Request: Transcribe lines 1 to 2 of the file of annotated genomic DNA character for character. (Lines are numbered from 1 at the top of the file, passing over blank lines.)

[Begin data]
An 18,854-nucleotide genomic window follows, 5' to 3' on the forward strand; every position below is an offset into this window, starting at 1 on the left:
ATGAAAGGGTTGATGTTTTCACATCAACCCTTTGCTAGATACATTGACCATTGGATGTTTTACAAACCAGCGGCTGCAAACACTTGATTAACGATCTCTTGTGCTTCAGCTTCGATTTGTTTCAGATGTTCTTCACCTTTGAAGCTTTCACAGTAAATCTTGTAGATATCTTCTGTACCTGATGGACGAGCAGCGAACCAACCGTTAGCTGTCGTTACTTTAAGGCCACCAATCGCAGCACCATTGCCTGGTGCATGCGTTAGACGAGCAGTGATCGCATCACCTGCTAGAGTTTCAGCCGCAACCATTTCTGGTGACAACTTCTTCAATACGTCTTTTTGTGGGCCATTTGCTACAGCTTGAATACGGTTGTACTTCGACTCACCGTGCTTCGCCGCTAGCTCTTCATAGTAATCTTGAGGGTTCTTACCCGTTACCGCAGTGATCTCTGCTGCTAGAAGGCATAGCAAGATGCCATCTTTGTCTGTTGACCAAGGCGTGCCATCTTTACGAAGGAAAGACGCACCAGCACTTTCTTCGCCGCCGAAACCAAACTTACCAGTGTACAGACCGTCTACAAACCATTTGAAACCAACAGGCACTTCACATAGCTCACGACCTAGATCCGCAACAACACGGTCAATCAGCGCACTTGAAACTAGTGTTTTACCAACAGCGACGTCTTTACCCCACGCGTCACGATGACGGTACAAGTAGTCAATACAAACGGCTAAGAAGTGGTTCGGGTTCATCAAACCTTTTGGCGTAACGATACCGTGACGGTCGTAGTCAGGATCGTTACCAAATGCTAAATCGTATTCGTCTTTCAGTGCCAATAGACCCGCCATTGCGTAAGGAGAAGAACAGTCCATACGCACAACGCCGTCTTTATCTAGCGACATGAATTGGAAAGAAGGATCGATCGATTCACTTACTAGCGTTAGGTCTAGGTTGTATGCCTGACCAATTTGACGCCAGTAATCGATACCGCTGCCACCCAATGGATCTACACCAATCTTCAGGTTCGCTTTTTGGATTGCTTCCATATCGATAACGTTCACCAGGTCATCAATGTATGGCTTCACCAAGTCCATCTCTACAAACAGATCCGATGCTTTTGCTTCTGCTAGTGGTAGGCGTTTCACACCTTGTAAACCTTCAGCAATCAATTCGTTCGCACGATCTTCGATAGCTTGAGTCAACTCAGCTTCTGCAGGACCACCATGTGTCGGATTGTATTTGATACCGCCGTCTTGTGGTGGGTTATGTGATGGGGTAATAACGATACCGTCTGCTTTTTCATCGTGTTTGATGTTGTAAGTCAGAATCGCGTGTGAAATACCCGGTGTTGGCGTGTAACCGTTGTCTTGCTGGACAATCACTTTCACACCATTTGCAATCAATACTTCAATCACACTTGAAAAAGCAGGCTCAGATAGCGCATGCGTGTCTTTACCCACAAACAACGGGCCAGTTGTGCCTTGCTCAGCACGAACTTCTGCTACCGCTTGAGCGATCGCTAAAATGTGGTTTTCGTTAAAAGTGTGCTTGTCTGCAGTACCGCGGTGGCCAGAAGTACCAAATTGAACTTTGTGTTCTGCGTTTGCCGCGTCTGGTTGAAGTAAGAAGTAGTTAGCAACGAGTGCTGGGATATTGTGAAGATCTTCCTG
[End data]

An 18,854-nucleotide genomic window follows, 5' to 3' on the forward strand; every position below is an offset into this window, starting at 1 on the left:
ATGAAAGGGTTGATGTTTTCACATCAACCCTTTGCTAGATACATTGACCATTGGATGTTTTACAAACCAGCGGCTGCAAACACTTGATTAACGATCTCTTGTGCTTCAGCTTCGATTTGTTTCAGATGTTCTTCACCTTTGAAGCTTTCACAGTAAATCTTGTAGATATCTTCTGTACCTGATGGACGAGCAGCGAACCAACCGTTAGCTGTCGTTACTTTAAGGCCACCAATCGCAGCACCATTGCCTGGTGCATGCGTTAGACGAGCAGTGATCGCATCACCTGCTAGAGTTTCAGCCGCAACCATTTCTGGTGACAACTTCTTCAATACGTCTTTTTGTGGGCCATTTGCTACAGCTTGAATACGGTTGTACTTCGACTCACCGTGCTTCGCCGCTAGCTCTTCATAGTAATCTTGAGGGTTCTTACCCGTTACCGCAGTGATCTCTGCTGCTAGAAGGCATAGCAAGATGCCATCTTTGTCTGTTGACCAAGGCGTGCCATCTTTACGAAGGAAAGACGCACCAGCACTTTCTTCGCCGCCGAAACCAAACTTACCAGTGTACAGACCGTCTACAAACCATTTGAAACCAACAGGCACTTCACATAGCTCACGACCTAGATCCGCAACAACACGGTCAATCAGCGCACTTGAAACTAGTGTTTTACCAACAGCGACGTCTTTACCCCACGCGTCACGATGACGGTACAAGTAGTCAATACAAACGGCTAAGAAGTGGTTCGGGTTCATCAAACCTTTTGGCGTAACGATACCGTGACGGTCGTAGTCAGGATCGTTACCAAATGCTAAATCGTATTCGTCTTTCAGTGCCAATAGACCCGCCATTGCGTAAGGAGAAGAACAGTCCATACGCACAACGCCGTCTTTATCTAGCGACATGAATTGGAAAGAAGGATCGATCGATTCACTTACTAGCGTTAGGTCTAGGTTGTATGCCTGACCAATTTGACGCCAGTAATCGATACCGCTGCCACCCAATGGATCTACACCAATCTTCAGGTTCGCTTTTTGGATTGCTTCCATATCGATAACGTTCACCAGGTCATCAATGTATGGCTTCACCAAGTCCATCTCTACAAACAGATCCGATGCTTTTGCTTCTGCTAGTGGTAGGCGTTTCACACCTTGTAAACCTTCAGCAATCAATTCGTTCGCACGATCTTCGATAGCTTGAGTCAACTCAGCTTCTGCAGGACCACCATGTGTCGGATTGTATTTGATACCGCCGTCTTGTGGTGGGTTATGTGATGGGGTAATAACGATACCGTCTGCTTTTTCATCGTGTTTGATGTTGTAAGTCAGAATCGCGTGTGAAATACCCGGTGTTGGCGTGTAACCGTTGTCTTGCTGGACAATCACTTTCACACCATTTGCAATCAATACTTCAATCACACTTGAAAAAGCAGGCTCAGATAGCGCATGCGTGTCTTTACCCACAAACAACGGGCCAGTTGTGCCTTGCTCAGCACGAACTTCTGCTACCGCTTGAGCGATCGCTAAAATGTGGTTTTCGTTAAAAGTGTGCTTGTCTGCAGTACCGCGGTGGCCAGAAGTACCAAATTGAACTTTGTGTTCTGCGTTTGCCGCGTCTGGTTGAAGTAAGAAGTAGTTAGCAACGAGTGCTGGGATATTGTGAAGATCTTCCTG